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“Nobel Prize winning economist Milton Friedman argued for the modern concept of vouchers in the 1950s, stating that competition would improve schools and cost efficiency. The view further gained popularity with the 1980 TV broadcast of Friedman’s series Free to Choose for which volume 6 was devoted entirely to promoting ‘educational freedom’ through programs like school vouchers.” — Wikipedia

See also Milton Friedman on Vouchers

Over half a century ago Milton Friedman — in a libertarian-themed attempt to separate taxes for education from government-run schools — suggested the idea of educational vouchers so that tax-money would not flow to public schools with their top-down bureaucracy and politically-mandated curricula. The tax-funded voucher would satisfy the core value stated by those who argue for universal education of children but restore academic freedom by attaching the funding to the student and allowing parents control by the voucher being spendable in a school of the parents’ choice.

Free to Choose
Free to Choose: The Complete Series
(Original 1980′s Edition)

The tax-funded educational voucher could be spent by the parent by enrolling their student in a public school, a charter school, a private school, and even a religious-based school.

Opposition to Dr. Friedman’s proposal has come from four camps:

  • Public-school teachers — particularly tenured teachers — voiced through their unions, who believe that tax-money flowing away from public schools threatens their jobs;
  • Those who want political control of what is taught to students;
  • Those who — like John Dewey — have supported public schools because they’re opposed to religion-based schools — originally Roman Catholic parochial schools in particular, but since the 1960′s Christian schools in general;
  • Libertarians concerned that the attachment of tax-funds to private schools inevitably gives the government the same control over the curriculum of private schools as exists for public schools — so only severing schooling from government entirely will produce a free-market in education.

The political lobbying against school vouchers has come overwhelmingly from teachers’ unions. The second two factions opposing separation of tax funds from public schools comes from liberal organizations, but they’re less broad-based. Libertarians, as usual, are marginal players in mainstream political debates.

What I’m proposing as an alternative to Milton Friedman’s idea may not be original with me.1 I’ve tried Googling this idea to see if it’s been suggested previously — and I emailed it to Milton Friedman’s son, David, and am awaiting his response — but I’ve come up dry so far.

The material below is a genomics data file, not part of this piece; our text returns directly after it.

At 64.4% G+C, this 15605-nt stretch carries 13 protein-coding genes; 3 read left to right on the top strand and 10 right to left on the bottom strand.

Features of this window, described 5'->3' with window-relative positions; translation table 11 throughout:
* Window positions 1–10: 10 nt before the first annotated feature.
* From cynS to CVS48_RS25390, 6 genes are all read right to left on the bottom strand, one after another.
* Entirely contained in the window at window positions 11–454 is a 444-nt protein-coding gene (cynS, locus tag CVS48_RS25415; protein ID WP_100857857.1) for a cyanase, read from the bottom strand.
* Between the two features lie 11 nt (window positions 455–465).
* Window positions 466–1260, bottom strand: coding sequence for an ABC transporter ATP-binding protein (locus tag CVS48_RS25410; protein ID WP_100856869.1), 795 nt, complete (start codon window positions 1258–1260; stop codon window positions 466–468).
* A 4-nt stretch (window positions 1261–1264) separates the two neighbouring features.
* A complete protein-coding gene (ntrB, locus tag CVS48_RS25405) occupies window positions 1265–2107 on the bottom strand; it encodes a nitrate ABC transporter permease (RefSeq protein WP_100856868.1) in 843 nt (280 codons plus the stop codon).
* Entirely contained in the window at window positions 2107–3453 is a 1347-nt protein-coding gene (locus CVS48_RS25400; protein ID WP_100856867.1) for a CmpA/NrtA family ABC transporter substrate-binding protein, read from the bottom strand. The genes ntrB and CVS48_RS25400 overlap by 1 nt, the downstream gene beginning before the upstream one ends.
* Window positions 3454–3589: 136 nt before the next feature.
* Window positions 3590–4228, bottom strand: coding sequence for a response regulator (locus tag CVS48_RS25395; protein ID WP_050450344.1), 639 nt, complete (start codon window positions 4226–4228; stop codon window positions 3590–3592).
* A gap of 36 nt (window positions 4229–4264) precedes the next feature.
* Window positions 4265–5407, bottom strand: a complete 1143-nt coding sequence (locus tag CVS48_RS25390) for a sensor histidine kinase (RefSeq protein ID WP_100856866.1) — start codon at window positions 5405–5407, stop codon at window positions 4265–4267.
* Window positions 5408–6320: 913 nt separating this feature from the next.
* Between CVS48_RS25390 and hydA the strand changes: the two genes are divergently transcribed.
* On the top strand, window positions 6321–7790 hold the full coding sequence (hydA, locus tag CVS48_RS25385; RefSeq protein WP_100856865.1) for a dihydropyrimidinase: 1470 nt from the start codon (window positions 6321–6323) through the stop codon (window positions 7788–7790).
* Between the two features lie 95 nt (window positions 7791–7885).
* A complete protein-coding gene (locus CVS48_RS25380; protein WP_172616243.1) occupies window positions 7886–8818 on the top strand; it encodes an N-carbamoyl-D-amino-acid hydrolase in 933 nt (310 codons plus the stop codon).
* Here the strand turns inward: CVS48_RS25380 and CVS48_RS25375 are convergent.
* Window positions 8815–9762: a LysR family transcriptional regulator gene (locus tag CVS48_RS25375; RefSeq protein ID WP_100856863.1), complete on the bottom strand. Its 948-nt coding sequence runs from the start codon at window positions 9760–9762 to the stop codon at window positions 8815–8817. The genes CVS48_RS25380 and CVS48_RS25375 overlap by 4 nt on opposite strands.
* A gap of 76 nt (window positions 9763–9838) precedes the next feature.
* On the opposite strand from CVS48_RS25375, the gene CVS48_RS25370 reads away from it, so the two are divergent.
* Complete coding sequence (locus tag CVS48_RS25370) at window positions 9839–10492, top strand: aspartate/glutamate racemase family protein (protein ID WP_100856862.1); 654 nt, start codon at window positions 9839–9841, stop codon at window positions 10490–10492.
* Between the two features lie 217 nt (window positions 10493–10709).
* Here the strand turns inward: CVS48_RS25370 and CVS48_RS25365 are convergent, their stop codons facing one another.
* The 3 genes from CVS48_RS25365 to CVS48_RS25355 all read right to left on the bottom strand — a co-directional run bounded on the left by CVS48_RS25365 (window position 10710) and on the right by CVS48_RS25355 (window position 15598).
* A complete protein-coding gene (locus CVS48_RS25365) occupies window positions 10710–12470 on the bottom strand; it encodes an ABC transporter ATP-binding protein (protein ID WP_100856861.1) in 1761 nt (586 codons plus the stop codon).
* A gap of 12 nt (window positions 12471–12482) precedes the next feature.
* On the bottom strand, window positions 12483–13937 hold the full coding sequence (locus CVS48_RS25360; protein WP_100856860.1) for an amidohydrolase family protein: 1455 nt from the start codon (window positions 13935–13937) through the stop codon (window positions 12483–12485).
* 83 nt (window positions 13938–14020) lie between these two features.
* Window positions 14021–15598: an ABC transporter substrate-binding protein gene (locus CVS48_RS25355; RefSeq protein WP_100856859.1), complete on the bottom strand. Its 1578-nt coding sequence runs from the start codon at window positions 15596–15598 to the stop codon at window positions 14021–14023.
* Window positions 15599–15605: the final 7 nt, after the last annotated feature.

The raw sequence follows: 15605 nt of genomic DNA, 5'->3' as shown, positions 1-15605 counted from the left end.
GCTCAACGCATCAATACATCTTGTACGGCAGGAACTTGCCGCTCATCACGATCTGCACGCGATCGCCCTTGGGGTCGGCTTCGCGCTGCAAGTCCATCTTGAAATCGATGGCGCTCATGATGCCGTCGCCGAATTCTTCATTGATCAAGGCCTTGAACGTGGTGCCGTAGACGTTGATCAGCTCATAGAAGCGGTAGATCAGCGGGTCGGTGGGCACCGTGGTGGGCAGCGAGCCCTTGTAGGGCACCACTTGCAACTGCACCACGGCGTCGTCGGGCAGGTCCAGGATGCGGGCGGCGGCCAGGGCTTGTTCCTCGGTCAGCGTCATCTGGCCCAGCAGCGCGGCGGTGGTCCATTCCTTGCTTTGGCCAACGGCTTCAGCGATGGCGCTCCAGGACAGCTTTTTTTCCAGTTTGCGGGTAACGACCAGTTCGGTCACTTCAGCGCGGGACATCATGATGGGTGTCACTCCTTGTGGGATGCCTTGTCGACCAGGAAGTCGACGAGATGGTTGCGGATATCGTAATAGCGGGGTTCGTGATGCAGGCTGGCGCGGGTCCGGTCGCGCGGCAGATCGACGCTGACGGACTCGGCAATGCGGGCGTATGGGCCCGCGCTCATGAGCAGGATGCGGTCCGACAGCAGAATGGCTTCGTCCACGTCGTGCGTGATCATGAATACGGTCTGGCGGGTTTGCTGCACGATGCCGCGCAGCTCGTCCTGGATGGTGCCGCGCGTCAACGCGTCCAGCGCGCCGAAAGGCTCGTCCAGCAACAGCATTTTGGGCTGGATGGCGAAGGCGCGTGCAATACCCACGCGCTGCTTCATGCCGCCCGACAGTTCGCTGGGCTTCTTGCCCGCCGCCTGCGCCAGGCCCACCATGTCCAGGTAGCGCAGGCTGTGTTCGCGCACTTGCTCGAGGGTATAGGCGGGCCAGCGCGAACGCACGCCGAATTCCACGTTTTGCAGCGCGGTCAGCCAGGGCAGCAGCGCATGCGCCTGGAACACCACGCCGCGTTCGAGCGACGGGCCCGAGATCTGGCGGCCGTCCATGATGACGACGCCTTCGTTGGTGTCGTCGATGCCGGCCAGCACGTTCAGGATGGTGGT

What if — instead of attaching the educational voucher to the student — the educational voucher was attached to the teacher?

Thus, a teacher’s salary, pension, and other benefits would attach not to the school but to the teacher, and both public and private schools would have to compete for the teacher in order to secure that funding.

Teachers could take their vouchers to schools that empower them, rather than having teachers be a pawn in a political power struggle.

From a libertarian standpoint it’s still an imperfect idea — as imperfect by libertarian perfectionist standards as Milton Friedman’s original voucher proposal — but it has the advantage over the original educational voucher that it empowers teachers such that they are no longer dependent on the political power of their union to keep their jobs.

Still, it changes the debate, and with an educational bureaucracy failing by anyone’s standards, a fresh look with new terms of debate can’t be a bad thing.

1A later Google search located a March 21, 2001 Education Week article by Steve Cohen titled, “Maybe We’re Fighting Over The Wrong Vouchers.” Cohen, cited as “the chief executive officer of www.4to14.com, an e-learning company based in New York City” (dead web link), suggested giving “schools vouchers to purchase ‘teacher services.’” This keeps the control of education funding with school administrators rather than attaching the funding directly to teachers, to bring where they choose, and is not at all the same suggestion I’m putting forward.



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